Sports

Equestrian schools find slight hope in phase one

May 20, 2020   ·   0 Comments

By Robert Belardi

To say the COVID-19 pandemic has been a wild ride for equestrian facilities across Ontario might just be an understatement.
Equestrian schools have continued to incur heavy losses and without adequate support from the Canadian government, the road was going to continue heading further south.
King City’s Raynham Stables, owned by Nicole Maclellan and her family, have been avidly seeking ways to survive.
When the state of emergency rustled into action before March break, Raynham stables braced for impact. Who else saw this coming? The barn had just exhausted all of its expenses into a renovation in the winter. The credit line is completely maxed out. There’s no turning back now.
The business incurs a monthly overhead of $40,000 at full operation. Maclellan has had to lay off all but one of her employees to reduce the wages and struggled to pay February’s salaries. Wages, hay (which costs $5,000 a month on its own), grain, shaving, and veterinarian tack on to the monthly bill as well. She has managed to incur a loss of only $15,000 a month, in care of 44 horses on the property.
Almost immediately, a fund was created.
“We knew pretty quickly we were going to be in a bad situation. We sent out an email to all of our clients, explaining that we were shut down and what that meant to us,” Maclellan explained.
Raynham Stables began a “Sponsor a Schoolie” campaign to raise money for all of the horses. There is a bio of each horse online on the website that people can sponsor.
Maclellan says if it wasn’t for this, she doesn’t know where the barn would be. Generous clients have opted to donate funds to support the stable. Former employees have volunteered to work for free to aid the family.
The barn has been operating at a loss for months. Equestrian facilities make small profits per year and almost always, incur losses throughout the winter.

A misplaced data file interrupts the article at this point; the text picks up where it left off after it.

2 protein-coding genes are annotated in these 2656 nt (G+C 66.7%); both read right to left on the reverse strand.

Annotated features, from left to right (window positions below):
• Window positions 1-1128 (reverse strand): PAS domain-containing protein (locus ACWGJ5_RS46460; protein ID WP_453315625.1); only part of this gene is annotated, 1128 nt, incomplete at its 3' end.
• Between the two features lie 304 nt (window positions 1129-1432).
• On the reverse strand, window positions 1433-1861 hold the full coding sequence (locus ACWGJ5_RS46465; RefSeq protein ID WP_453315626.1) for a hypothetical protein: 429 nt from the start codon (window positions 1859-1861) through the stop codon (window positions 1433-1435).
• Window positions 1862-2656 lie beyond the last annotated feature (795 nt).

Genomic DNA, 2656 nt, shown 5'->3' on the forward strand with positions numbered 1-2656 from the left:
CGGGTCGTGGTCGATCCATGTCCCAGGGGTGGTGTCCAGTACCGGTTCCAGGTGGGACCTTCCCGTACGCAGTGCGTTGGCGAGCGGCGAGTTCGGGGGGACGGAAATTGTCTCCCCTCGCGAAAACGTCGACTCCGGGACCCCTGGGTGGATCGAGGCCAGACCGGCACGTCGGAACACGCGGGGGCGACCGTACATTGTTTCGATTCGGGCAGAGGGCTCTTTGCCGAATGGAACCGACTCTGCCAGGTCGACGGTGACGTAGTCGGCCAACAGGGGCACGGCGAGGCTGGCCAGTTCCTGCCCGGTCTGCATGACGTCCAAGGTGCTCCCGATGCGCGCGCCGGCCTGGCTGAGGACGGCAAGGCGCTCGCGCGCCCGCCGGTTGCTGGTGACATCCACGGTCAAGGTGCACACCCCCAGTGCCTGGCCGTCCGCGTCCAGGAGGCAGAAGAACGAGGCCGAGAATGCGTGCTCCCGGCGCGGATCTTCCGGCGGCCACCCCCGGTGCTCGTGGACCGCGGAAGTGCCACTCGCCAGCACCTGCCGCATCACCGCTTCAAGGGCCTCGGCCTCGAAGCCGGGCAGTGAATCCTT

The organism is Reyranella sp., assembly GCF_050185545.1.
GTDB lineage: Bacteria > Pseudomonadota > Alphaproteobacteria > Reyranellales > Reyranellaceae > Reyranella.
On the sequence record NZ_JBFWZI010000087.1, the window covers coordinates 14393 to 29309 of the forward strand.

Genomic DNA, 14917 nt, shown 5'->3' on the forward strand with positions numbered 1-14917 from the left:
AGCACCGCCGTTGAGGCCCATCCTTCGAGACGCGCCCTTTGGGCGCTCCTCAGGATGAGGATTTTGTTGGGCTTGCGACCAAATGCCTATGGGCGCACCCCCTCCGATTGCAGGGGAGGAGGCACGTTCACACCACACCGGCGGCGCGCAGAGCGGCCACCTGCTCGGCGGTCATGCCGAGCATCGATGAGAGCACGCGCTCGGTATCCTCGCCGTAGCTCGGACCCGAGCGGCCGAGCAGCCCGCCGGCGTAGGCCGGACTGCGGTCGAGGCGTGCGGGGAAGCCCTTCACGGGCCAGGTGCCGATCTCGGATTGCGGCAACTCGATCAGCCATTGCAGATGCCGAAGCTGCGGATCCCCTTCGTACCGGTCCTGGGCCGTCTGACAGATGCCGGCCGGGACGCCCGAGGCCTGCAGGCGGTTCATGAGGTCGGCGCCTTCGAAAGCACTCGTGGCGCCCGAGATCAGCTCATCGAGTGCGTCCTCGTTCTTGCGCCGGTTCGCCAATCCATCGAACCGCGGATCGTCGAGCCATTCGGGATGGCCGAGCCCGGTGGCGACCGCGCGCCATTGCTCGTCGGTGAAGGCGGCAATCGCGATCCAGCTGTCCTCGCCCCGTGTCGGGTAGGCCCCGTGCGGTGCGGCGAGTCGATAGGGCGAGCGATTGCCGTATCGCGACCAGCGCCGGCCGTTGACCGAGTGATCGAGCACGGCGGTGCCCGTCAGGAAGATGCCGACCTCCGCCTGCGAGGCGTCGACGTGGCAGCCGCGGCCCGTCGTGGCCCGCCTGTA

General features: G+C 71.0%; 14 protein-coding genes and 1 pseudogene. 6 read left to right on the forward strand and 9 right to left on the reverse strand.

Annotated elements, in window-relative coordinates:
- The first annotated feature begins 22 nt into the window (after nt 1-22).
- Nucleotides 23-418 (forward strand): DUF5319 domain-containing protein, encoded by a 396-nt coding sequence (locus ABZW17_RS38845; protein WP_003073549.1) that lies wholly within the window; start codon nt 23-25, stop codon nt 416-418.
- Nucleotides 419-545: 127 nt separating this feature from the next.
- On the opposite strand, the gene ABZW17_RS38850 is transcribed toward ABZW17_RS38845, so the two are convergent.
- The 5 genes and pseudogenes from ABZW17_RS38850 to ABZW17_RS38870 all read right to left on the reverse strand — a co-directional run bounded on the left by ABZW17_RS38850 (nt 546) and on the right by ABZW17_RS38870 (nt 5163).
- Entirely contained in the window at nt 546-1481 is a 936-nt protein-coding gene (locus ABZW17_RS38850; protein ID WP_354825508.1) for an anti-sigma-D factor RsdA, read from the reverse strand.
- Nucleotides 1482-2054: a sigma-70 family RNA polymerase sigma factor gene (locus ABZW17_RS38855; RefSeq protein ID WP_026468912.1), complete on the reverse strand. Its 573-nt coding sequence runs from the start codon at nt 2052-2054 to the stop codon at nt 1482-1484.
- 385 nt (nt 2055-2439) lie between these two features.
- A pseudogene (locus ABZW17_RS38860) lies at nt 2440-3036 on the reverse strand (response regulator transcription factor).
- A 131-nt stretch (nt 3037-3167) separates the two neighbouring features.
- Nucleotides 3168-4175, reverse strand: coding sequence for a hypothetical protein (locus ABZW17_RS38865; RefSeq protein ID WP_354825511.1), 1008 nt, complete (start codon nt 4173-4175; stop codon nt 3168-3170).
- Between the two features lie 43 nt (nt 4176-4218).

Raynham Stables offers their services in sessions. From March break to June is the spring session. From July until August is where the summer camp rolls around and from September until either November or December is the final months to generate as much revenue as possible.
The Maclellan family has received the Canada Emergency Business Account loan of $40,000 from the government. That loan is now gone.
Equestrian governing bodies in Ontario and nationally have cried for help. On CTV National News on May 13, Equestrian Canada Manager of Welfare and Industry, Kristy House said the equestrian community needs help now.
According to CTV’s Molly Thomas, Canada Revenue Agency defines farming as the care for race horses and not school horses. The government recently added $125 million to the AgriRecovery Fund, none of which would be able to aid equestrian facilities.
This fund would also only support 35% of horse farmers with a registered farm number, Thomas reported.
According to Equestrian Canada, 36 percent of farmers are out of financial reserves and 50.1 per cent won’t make it beyond a month of supplies.
Maclellan says she has heard rumours that some farmers might face the heartbreaking reality of euthanizing some of the older horses.
For her stables, she might have to consider selling a few of her own but with financial limitations plaguing the entire country, who would buy them?
With gruelling affects and a daunting recovery process ahead for most equestrian businesses, the equestrian community received warming news last Thursday from Premier Doug Ford.
Individual recreational sports and facilities that board animals for visits, feed and riding were given the infamous green light to reopen at a limited capacity, beginning this past Tuesday.
Maclellan is unsure if that means holding private lessons but with respecting physical distancing and adhering to the provincial and federal governing bodies, she hopes this can be accomplished to have a chance at breaking even.
“Our provincial and federal governing bodies have released a framework for returning to activities. We have to make sure we have a handwashing station at the entrance of the barn, we have to have a waiver and sign-in sheet at the entrance of the barn as well,” Maclellan said.
“We have to make sure that we are able to maintain physical distancing wherever, anyone would be in the same building at the same time.”
Among other regulations currently in place, Maclellan must reduce her capacity of clients and of staff in order to earn some income.
If private lessons can be done, she plans to provide service to families who have previously paid in March. These families have left their payments with the barn without asking for a refund.
Only then, in time, she hopes to bring group lessons back once things open up even further. With what was a long-term recovery process, may be reduced to a shorter amount of years from the effects of this COVID-19 pandemic.
Maclellan believes this will be the most crucial aspect of her business, considering summer camp seems to be lost. If she can make some sort of income in the winter, then the recent construction made to her barn hasn’t gone to waste.
For now, this is a good first step.



         

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